1. Kristi Shea Professor ETH Zurich, Switzerland
2. Georges Fadel Professor Clemson University, USA
3. Carolyn Seepersad Associate Professor University of Texas Austin, USA
4. Christopher Williams Associate Professor Virginia Tech, USA
5. David Rosen Professor Georgia Tech, USA
6. Richard Hague Professor Nottingham University, UK
7. Ian Gibson Professor Deakin University, Australia
8. Alain Bernard Professor Ecole Centrale Nantes, France
9. Ian Campbell Reader in CAPD Loughborough University, UK
10. Ian Ashcroft Professor Nottingham University, UK

Seepersad Carolyn UT Austin USA
Fadel Georges Clemson USA
Shea Kristi ETHZ Switzerland
Allison James UIUC USA
Balters Stephanie NTNU Norway
Behera Amar Kumar University of Leeds UK
Bertoni Alessandro Blekinge Institute of Technology Sweden
Blindheim Jorgen NTNU Norway
Boehmer Annette TUM Germany
Bordegoni Monica polimi Italy
Borgianni Yuri Free University of Bozen Italy
Chen Tian ETHZ Switzerland
Chen Wei Northwestern University USA
De Lessio Mark NYU USA
Dhokia Vimal Bath UK
Dordlofva Christo LTU Sweden
Gembarski Paul LUH Hannover Germany
Graziosi Serena Polimi Italy
Hare Jo PDR Cardiff UK
Hehenberger Peter JKU Linz Austria
Heikkinen Tim JU Sweden
Husung Stephan engineering methods AG Germany
Hwang Jihong Seoul Tech Korea
Jensen Lasse S. DTU Denmark
Junk Stefan Offenburg U Germany
Juranic Jasmin University of Zagreb FSB Croatia
Jürgenhake Christoph Fraunhofer IEM Paderborn Germany
Katona Sebastian TH Nürnberg Germany
Kestel Philipp FAU Erlangen-Nürnberg Germany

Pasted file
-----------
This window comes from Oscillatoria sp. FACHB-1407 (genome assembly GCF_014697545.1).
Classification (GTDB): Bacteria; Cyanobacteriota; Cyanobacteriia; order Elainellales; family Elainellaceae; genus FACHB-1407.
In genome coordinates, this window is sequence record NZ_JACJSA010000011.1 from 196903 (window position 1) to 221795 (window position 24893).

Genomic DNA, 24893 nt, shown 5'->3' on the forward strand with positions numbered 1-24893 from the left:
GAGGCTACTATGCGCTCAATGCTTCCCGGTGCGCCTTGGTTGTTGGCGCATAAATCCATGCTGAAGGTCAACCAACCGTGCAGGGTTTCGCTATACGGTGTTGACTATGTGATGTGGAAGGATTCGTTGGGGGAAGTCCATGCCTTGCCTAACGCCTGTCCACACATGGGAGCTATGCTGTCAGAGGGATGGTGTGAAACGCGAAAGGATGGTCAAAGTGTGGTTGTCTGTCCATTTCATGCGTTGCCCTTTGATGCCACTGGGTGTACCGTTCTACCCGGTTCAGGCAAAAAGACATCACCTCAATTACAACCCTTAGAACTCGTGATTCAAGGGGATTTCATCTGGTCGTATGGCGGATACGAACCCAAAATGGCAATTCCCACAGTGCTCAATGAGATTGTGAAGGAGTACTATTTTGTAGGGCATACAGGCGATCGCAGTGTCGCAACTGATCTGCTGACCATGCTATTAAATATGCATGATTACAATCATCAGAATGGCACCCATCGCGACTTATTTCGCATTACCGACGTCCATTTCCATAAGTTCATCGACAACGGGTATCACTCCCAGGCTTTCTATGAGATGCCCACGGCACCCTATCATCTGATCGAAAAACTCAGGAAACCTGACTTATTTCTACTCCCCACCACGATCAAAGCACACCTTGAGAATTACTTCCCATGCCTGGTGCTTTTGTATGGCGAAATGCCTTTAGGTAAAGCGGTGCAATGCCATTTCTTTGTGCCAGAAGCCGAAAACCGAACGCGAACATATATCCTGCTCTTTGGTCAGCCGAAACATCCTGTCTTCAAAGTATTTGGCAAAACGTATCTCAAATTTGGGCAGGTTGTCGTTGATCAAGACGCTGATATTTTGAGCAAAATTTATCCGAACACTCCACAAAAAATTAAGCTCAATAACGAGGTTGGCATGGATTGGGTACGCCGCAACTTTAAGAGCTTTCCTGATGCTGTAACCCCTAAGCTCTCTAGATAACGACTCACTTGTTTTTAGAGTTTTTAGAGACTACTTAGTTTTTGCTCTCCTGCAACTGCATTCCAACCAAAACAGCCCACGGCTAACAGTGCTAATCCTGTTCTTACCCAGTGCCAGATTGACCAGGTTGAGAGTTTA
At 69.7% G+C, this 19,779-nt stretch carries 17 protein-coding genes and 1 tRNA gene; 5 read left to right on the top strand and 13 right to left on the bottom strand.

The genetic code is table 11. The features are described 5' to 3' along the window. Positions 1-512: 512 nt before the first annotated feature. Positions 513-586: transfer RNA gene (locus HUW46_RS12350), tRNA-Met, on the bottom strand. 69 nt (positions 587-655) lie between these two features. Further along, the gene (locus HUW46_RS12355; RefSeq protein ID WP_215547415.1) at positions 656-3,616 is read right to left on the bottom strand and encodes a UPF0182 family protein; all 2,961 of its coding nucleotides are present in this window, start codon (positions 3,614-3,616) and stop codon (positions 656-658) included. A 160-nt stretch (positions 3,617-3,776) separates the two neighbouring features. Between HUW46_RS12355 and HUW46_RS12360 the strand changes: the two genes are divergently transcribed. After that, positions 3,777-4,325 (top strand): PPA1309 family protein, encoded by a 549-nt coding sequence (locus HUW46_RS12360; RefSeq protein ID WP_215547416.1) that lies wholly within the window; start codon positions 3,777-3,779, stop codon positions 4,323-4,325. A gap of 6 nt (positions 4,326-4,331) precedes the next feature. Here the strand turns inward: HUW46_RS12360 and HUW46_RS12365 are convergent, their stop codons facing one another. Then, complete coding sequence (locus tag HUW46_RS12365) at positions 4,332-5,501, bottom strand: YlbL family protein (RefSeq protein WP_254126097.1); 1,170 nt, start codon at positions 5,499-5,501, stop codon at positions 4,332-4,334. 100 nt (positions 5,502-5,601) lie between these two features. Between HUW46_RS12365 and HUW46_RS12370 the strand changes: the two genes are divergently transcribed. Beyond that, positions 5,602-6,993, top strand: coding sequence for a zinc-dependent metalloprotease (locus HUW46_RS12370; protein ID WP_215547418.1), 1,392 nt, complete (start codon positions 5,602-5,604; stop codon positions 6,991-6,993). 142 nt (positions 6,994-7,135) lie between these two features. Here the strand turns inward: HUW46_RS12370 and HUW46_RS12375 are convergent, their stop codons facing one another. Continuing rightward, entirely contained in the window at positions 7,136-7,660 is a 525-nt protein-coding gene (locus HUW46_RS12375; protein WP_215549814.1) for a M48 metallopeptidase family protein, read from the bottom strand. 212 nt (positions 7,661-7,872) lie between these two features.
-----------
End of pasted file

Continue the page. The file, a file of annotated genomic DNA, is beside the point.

Krcmar Helmut TUM Germany
Lachmayer, Prof. Roland LUH Hannover Germany
Leutenecker Bastian ETHZ Switzerland
Lindwall Angelica LTU Sweden
Lippert Bastian LUH Hannover Germany
McGowan Anna NASA Langley USA
Moon Seung Ki NTU Singapore
Novoa Roberto Duran National University of Singapore Singapore
Qureshi Ahmed U Alberta Canada
Öhrwall Rönnbäck Anna LTU Sweden
Panchal Jitesh Purdue USA
Perez Blake SUTD Singapore
Prieto Pablo UT Fred. Santa Maria Chile
Rosa Francesco Polimi Italy
Savio Gianpaolo Uni Padova Italy
Schmidt Linda Maryland USA
Spallek Johanna TU Hamburg Germany
Steinert Martin NTNU Norway
Stephenson Katherine Stanford USA
Talamona Didier Newcastle UK
Thompson Mary DTU Denmark
Törlind Peter LTU Sweden
Wang Hongwei Portsmouth UK
Weiss Florian U Stuttgart Germany
Whitney Thomas University of Cambridge UK
Yao Xiling NTU Singapore
Zwolinski Peggy G-Scop INPG France

Type of events

The past and future activities and results are as follows:

1. Launching Workshop at ICED15 resulted in:
• a founding members list
• a website (current site, with a separate one being developed)
• defined agenda
• shared dropbox folder for literature, cases, mailing list, terminology list, SIG proposal, calendar of SIG events, research topic need
• Website administrator

A workshop was organized at DESIGN 16
Mary Kate Thompson presented the Keynote paper she has been working on with others and which was presented at the CIRP meeting the summer of 2016. Kristi Shea talked about research needs, and Georges Fadel about education in DfAM. The presentations were followed by discussions. These presentations will be posted on the new site being developed.

The next event was at the ASME IDETC conference in Charlotte, in August 2016. Carolyn Seepersad organized a session on DfAM, and the AM3D part of the conference focused on all aspects of additive manufacturing.

At the last ICED meeting in Vancouver, Georges Fadel showed several vignettes about various issues related to additive manufacturing and